In my previous post, I shared some numbers about my book and what tools I used. In this post, I would like to discuss more sophisticated things, like mental roadblocks, that every writer inevitably faces.
Writing a book is a very time-consuming thing. You cannot just sit and finish it in one evening. You cannot even do it in one month. It took me a year to finally produce something that I could call a completed book. Just like running a marathon, you have to make small steps to get to the finish. Writing a book is no different: section by section, you compile the final manuscript.
If you have ever run a long distance, you would know that this is not the most pleasant thing to do. It hurts! You constantly want to quit running. I bet every writer experiences the same thing during the entire process of creative work. It’s something that Steven Pressfield calls “inner resistance” in his famous book “The War of Art”. I read this book at least three times during the last year, and still, I succumbed to inner resistance many times. There were days when writing another chapter was the last thing I wanted to do. My mind was wandering, looking for distractions. It takes a lot of self-control to sit and work on the book, especially when you don’t want to do this and there is no finish line in sight. The fact that I finished my book tells me that I somehow won this battle. There is one thing I realized: discipline is key. It is the most important thing you need to write a book.
Like any other human, I’m vulnerable to procrastination and other demons. And every time I slipped another day of writing, it became harder for me to get to work the next day. The thing is: discipline is a muscle, and like any muscle, it can be trained. Every small win creates positive momentum and builds the right wires in your brain. I found for myself that the discipline muscle can be developed through sport exercises. Every time I missed my workout, I’m more likely to miss my writing commitment that day, and vice versa. This is what David Goggins calls “callusing your mind” in his book “Can’t Hurt Me”. Many people think it is too harsh, but I think it is one of the best books ever written. Through constant repetitions, by doing the same thing over and over again, we create a new normal. There is no question whether I should wake up at 6 am and do the workout or sleep until 8 am. If you live according to your commitments for several weeks in a row, soon enough, it will become a routine part of your life.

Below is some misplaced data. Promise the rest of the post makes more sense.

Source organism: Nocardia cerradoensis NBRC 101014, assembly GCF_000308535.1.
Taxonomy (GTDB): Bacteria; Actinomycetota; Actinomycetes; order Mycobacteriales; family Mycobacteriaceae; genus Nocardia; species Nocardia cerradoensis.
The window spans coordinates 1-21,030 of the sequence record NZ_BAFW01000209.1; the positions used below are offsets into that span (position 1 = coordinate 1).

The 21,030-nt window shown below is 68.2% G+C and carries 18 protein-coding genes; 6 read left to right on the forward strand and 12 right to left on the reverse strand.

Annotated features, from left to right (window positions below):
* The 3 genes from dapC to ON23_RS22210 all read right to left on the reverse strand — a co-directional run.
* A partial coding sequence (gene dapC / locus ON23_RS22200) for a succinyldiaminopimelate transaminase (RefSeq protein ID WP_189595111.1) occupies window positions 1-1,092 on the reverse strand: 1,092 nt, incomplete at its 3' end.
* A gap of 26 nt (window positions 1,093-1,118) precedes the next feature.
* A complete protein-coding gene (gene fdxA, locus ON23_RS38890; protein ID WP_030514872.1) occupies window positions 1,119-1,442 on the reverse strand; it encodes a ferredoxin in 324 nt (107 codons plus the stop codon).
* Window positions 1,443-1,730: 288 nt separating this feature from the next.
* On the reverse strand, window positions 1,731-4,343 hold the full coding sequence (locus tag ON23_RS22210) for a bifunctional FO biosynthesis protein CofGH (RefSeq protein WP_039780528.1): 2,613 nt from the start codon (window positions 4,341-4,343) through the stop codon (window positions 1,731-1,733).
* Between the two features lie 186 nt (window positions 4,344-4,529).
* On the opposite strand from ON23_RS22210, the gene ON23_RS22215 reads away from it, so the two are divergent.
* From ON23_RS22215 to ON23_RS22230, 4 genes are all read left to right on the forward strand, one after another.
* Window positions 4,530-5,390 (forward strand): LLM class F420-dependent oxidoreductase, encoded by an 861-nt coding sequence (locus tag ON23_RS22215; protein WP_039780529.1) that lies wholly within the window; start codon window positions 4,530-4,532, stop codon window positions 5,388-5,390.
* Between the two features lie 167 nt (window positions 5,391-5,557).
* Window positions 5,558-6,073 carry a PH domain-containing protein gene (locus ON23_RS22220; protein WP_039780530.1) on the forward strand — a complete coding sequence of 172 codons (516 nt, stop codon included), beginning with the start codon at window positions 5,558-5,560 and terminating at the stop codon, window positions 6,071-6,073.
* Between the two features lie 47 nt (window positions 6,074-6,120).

Sorry if that sounds like a motivational BS to you. I just wanted to warn the people that embark on that road about the pitfalls they will inevitably face. So look, there is no secret sauce. You just have to make forward progress, regardless you’re motivated or not. It was hard for me to squeeze time for the book. I have a full-time job, family commitments, and wrote most of the book during the COVID pandemic. The solution for me was to allocate at least 30 mins for the book each day. Here is the snippet from my git log:
7dee50b [Day37][1.5hr] - Finished Data-Driven chapter 64d7cf9 [Day36][1hr] - Started tuning chapter 66ba17a [Day35][0.5hr] - Drafted part5: tuning 9f0b78a [Day35][0.5hr] - Changed font size from 10pt to 11pt 0f11925 [Day35][0hr] - Extended TOC depth f79899f [Day34][0.5hr] - Started perf tuning ebf410f [Day33][1hr]- Finished timed LBR section 45b531f [Day33][1hr] - Finished PEBS 53154da [Day33][1hr] - Continuing PEBS ae3f285 [Day32][1.5hr] - Continuing PEBS 852ba6f [Day31][1hr] - Fixed table width + configured table references 697e85b [Day30][1.5hr] - Wrote how to collect performance counters manually d80dbde [Day29][1.5hr] - Started PEBS section d69bf03 [Day29][1hr] - Finished LBR section. Minor updates still needed 26e9a8a [Day28][0.5hr] - Wrote branch probability section e71aa81 [Day27][1hr] - Finished timed LBR section
You see, it’s better to make little progress every day than to write an entire section in one day and then forget about it for the rest of the week. It’s very easy to burnout and never come back to work again after a long break. To be on track every day, I learned to plan my day in advance and always allocate at least 30 mins for the book. Again, I’m not perfect, and I missed many days, but I tried to stick to the plan as much as I could. Merely seeing the fact that you’re making progress brings satisfaction and energy to keep going.
During writing the book, I fully embraced pomodoro technique. I heard the first time about it almost a decade ago, but I never had an issue it could help solve (at least I thought so). Today, I plan my day in 30 mins intervals1 and try to stick to the plan as much as possible. I also allocate breaks and time for doing random things, like reading emails, blogs, news, etc. It’s much more efficient to batch those things than to be distracted by them many times throughout the day.
Ok, that’s all I wanted to share today. Let me know what you think about it. Speaking about my future plans, I want to make a hard copy of my book and support other formats, such as epub. Also, I will take a short break, after which I will resume blogging. I learned that I could finish big projects, such as writing a book, so let’s see, maybe I will pick another one. Stay tuned.
25 mins task time + 5 mins break. ↩